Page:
Home to just 4% of the world’s population and nearly 25% of global economic activity, the United States is one of the richest countries in the world.
Despite the concentration of wealth in the United States, parts of the country have been left behind. In nearly every state, there is at least one town where financial hardship and poverty are the defining characteristics.
24/7 Wall St. reviewed the median annual household income in over 2,600 cities, towns, villages, and Census designated places to identify the poorest town in every state. We only considered areas with populations between 1,000 and 25,000. To ensure accuracy, we only considered places where the margin of error for population and median household income was less than 10%.
Even in wealthy states like Maryland and New Jersey, there are towns where about half of all households earn $35,000 a year or less. In the majority of towns on this list, the share of residents living below the poverty line is more than double the share across the state as a whole. In many of these places, low incomes have forced large segments of the population to depend on government assistance. In the majority of the 50 towns on this list, at least one in every five residents receive SNAP benefits — formerly known as food stamps.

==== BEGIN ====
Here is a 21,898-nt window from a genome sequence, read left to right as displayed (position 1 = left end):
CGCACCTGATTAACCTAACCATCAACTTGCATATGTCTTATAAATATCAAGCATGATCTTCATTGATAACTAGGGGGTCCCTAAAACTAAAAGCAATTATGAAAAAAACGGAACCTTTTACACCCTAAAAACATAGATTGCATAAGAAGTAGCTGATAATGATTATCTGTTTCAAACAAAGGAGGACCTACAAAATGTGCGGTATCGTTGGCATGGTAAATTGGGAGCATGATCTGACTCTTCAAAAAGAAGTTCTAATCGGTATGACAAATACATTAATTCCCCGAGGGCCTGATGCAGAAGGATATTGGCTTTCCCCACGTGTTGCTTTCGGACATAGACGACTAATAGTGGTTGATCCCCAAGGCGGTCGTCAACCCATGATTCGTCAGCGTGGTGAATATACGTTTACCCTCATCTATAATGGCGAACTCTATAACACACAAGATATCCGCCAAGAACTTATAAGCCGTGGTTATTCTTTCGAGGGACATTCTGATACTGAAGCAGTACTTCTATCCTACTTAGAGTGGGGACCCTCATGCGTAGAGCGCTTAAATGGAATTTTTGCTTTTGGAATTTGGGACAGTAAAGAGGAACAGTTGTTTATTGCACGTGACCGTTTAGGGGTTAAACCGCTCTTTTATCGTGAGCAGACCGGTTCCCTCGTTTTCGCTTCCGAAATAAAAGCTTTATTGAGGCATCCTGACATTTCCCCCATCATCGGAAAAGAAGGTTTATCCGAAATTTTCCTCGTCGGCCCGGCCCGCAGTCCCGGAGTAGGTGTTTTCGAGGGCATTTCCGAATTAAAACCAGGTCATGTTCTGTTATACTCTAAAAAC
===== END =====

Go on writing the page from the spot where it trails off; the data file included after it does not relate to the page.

All data on income, education, poverty, and demographics are five-year estimates from the U.S. Census Bureau’s 2017 American Community Survey.